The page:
Annually resolved tree-ring width variations and radiocarbon ages were measured from a collection of 120 Lateglacial pine stumps excavated on the Swiss Plateau. These data - representing the oldest absolutely dated wood samples worldwide - extend the absolute tree-ring chronology from Central Europe by 183 years back to 12 593 cal. yr BP (10 644 cal. yr BC). They also yield a 1420-year floating chronology covering the entire Allerød and the early Younger Dryas (14 170-12 750 cal. yr BP). Radiocarbon data suggest a 250-year jump in the 14C reservoir correction around the time of the Allerød to Younger Dryas transition, although calendric dating of the floating chronology - by filling a ∼150 year gap - is necessary for confirmation. Various subgroups, based on the year of germination, were used to assess temporal changes in growth characteristics along the Allerød to Younger Dryas transition. Comparison of these Lateglacial data with a reference data set of living and historic pines from the Swiss Valais (AD 940-2000) revealed differences in both growth trend and level. The generally slower Lateglacial growth was likely influenced by higher geomorphic activity and severe climatic conditions. After removal of the biological age-trend, a strong common signal found in the tree-ring data suggests some skill in estimating interannual to multidecadal Lateglacial climatic variations.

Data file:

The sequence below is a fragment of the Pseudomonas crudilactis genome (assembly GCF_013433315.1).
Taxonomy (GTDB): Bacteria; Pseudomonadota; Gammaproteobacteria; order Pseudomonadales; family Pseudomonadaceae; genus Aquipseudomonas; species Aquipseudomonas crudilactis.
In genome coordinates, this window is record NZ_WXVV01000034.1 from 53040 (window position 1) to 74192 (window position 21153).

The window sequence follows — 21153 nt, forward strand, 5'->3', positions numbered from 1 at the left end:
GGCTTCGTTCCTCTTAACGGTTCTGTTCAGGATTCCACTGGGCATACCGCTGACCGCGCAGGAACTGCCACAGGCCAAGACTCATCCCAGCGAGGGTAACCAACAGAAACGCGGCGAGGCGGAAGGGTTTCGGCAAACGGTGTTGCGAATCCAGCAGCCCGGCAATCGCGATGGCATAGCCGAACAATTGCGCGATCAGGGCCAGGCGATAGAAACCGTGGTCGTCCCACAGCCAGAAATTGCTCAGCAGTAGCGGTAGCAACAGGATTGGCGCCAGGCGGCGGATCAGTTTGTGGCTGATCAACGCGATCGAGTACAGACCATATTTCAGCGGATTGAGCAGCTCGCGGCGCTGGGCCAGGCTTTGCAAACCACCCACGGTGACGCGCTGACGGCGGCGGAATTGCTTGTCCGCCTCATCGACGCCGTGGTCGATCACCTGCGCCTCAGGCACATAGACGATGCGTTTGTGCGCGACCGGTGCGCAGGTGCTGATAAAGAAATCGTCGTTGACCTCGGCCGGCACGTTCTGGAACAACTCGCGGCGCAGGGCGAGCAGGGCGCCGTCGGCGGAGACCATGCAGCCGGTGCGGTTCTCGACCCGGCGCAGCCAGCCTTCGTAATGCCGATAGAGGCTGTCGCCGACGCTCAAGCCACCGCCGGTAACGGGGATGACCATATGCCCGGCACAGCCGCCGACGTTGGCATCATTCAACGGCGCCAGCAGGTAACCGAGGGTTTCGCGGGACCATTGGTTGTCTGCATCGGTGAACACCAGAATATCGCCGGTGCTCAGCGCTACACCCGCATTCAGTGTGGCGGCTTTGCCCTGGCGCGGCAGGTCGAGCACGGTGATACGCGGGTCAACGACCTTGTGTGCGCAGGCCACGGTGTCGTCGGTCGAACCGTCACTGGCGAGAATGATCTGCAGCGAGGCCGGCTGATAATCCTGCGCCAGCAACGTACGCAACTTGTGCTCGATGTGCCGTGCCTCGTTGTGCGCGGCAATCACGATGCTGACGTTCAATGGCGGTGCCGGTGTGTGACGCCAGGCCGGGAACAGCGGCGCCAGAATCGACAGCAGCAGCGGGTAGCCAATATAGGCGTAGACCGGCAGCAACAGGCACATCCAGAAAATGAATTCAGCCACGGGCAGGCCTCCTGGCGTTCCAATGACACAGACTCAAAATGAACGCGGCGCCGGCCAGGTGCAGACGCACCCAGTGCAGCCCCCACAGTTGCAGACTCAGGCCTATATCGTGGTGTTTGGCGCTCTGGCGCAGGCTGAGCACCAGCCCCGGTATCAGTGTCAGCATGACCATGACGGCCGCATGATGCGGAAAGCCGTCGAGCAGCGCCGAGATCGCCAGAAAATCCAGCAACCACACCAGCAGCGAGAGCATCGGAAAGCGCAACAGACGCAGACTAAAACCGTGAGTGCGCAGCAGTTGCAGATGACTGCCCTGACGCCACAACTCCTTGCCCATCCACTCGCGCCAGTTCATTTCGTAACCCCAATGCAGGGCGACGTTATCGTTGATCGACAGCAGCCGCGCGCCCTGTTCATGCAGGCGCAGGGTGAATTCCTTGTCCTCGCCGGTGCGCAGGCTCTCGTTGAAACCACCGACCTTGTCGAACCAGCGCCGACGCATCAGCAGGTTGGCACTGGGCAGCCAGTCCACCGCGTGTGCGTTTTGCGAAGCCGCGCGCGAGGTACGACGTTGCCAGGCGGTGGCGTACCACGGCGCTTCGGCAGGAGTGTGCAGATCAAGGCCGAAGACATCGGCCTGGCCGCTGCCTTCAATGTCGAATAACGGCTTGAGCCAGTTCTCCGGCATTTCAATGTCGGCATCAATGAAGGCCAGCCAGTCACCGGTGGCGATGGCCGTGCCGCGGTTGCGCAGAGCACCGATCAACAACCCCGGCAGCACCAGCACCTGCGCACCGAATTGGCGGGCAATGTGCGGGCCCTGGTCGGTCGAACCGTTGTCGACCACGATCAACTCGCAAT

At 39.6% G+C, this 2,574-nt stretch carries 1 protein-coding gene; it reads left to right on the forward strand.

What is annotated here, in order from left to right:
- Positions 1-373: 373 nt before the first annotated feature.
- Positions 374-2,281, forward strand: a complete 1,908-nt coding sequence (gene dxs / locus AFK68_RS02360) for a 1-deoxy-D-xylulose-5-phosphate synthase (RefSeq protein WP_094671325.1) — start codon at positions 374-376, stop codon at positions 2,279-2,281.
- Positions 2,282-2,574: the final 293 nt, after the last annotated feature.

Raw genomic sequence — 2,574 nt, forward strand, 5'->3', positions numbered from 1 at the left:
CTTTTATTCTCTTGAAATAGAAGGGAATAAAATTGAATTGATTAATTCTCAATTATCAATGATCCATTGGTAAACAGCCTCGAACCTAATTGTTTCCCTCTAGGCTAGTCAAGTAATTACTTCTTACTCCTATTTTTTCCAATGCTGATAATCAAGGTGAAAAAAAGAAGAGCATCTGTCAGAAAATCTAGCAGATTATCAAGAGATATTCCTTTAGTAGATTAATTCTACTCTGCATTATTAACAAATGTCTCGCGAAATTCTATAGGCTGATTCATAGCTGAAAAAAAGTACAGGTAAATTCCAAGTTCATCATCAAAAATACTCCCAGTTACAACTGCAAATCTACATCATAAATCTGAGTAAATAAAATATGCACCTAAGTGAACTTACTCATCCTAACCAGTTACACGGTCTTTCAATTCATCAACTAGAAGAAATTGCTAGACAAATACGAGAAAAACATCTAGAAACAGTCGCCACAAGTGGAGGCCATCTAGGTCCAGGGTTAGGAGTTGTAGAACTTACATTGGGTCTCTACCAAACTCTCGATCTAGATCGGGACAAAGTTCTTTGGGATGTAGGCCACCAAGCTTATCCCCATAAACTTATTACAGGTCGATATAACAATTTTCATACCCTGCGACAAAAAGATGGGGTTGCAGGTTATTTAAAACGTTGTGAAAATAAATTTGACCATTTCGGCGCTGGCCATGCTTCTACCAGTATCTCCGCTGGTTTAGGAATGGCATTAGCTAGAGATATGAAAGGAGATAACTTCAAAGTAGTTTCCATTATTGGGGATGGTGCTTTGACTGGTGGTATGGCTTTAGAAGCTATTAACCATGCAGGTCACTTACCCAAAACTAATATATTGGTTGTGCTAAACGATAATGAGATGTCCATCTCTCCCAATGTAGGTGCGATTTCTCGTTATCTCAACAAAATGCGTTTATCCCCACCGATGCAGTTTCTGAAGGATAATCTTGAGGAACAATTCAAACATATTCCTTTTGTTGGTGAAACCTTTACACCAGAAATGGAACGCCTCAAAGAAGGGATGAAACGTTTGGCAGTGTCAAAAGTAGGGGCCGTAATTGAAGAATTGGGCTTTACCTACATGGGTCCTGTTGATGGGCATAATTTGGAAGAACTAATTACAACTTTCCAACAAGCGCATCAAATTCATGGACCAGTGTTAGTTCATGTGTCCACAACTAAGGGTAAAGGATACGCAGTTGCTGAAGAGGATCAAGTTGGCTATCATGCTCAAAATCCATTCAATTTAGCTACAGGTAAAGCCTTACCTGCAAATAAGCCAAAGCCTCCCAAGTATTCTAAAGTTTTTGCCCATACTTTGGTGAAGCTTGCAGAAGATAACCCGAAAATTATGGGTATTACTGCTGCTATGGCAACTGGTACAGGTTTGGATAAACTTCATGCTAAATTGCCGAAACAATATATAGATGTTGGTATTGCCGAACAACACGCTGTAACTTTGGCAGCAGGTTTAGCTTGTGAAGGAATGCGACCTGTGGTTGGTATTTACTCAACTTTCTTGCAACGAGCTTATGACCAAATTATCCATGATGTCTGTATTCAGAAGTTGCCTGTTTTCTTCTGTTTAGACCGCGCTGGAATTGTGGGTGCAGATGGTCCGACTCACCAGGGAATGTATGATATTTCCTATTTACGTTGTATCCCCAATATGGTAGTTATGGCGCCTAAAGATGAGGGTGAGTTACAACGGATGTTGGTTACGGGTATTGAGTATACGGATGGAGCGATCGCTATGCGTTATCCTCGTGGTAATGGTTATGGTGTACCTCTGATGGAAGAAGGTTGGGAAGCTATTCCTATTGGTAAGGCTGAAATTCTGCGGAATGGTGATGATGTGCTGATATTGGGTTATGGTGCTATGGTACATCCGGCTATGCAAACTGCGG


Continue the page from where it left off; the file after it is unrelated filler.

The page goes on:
ASJC Scopus subject areas
- Ecology, Evolution, Behavior and Systematics